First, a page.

Wednesday, August 1, 2012
Here are some Rotographs from Great Barrington, Massachusetts, in the environs of one of my favorite bodies of water, the little Housatonic River that flows through western Massachusetts and Connecticut, past some of the prettiest scenery in New England, before emptying out into Long Island Sound. These are from an unlettered series, although the numbers on the back (65251, 65254, 65264, and 65271) fit more or less into the numbering range of Rotograph's flashier "G" series views of the same area, if you substitute a G for the initial 6.
The Green River, above, is a tributary.
The image below actually merits a footnote in the history of photography: "Brookside" was the estate of William H. Walker, an early photographic inventor and Kodak executive who is credited with helping develop the film roll-holding system that replaced the earlier glass plates, paving the way for the explosion in amateur photography made possible by Kodak's box cameras. Eventually, Walker and Kodak founder George Eastman seem to have had a falling out, but not before the former's fortune had been made.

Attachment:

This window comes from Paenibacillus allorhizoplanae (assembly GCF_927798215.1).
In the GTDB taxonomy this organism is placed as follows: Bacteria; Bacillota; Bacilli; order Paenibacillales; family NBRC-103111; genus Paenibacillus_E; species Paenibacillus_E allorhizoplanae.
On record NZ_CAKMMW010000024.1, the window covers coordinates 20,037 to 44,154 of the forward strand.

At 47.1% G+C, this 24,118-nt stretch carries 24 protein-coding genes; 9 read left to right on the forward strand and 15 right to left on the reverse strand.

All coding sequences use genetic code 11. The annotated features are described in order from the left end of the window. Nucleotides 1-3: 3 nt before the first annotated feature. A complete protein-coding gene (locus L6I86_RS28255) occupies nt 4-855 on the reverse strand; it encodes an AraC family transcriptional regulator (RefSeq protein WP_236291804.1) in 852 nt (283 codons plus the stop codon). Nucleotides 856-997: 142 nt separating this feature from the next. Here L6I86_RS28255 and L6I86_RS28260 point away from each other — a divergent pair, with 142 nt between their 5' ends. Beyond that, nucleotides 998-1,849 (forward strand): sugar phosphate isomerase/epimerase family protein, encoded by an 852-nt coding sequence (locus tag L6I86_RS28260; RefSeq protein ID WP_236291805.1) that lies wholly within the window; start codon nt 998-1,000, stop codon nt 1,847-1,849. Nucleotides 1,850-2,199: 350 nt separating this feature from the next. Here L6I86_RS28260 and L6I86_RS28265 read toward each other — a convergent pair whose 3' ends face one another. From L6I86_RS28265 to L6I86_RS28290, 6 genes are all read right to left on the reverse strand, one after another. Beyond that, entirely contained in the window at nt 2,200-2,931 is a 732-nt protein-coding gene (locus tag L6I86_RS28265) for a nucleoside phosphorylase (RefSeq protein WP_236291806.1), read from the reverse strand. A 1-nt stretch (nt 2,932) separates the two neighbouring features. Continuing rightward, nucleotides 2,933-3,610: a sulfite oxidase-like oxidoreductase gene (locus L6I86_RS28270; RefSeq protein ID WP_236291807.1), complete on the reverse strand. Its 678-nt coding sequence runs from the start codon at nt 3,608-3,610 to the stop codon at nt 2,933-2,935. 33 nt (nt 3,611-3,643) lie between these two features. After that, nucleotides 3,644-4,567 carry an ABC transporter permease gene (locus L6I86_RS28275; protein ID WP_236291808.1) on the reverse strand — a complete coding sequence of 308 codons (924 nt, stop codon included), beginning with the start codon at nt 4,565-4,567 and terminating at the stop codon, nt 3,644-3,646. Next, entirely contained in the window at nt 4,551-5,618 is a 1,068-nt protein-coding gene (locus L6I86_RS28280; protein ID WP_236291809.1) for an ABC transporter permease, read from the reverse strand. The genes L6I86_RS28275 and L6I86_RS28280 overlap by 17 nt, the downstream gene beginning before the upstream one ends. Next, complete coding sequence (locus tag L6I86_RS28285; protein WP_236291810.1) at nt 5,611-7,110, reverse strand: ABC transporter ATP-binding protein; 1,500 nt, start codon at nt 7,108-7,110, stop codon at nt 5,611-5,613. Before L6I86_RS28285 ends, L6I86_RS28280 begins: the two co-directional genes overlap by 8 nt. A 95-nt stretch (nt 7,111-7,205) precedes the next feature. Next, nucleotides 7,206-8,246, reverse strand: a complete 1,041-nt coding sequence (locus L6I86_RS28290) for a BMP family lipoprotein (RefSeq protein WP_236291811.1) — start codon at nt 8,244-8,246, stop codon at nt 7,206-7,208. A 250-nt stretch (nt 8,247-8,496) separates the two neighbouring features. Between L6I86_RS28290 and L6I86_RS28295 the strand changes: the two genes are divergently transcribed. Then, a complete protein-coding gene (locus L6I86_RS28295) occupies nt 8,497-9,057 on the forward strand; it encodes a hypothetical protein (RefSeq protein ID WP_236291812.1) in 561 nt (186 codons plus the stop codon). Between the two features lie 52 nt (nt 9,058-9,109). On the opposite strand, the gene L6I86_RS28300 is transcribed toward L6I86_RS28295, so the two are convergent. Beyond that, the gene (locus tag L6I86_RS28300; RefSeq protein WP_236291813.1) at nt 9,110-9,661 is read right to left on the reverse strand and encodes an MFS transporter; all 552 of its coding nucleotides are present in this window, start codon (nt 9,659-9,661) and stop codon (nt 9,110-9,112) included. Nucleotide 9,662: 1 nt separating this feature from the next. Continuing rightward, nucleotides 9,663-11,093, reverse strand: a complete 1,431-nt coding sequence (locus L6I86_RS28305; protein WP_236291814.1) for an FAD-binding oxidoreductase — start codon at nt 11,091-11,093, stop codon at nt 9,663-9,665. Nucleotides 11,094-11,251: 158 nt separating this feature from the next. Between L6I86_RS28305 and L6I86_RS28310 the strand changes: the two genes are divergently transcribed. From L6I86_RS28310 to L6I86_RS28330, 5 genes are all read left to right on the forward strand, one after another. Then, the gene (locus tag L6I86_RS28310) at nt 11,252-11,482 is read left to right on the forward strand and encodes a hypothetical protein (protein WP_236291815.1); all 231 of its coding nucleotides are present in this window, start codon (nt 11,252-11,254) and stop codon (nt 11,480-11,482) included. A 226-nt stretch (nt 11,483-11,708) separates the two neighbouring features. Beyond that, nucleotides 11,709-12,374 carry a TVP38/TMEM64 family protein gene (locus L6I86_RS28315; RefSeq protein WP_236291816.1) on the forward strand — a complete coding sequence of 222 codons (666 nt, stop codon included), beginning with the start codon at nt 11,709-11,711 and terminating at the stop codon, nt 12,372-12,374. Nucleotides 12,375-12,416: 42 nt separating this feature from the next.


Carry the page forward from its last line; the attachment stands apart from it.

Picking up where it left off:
Some of the gardens at Brookside were designed by the noted landscape architect Ferruccio Vitale. The estate is now operated as a camp by the Union for Reform Judaism.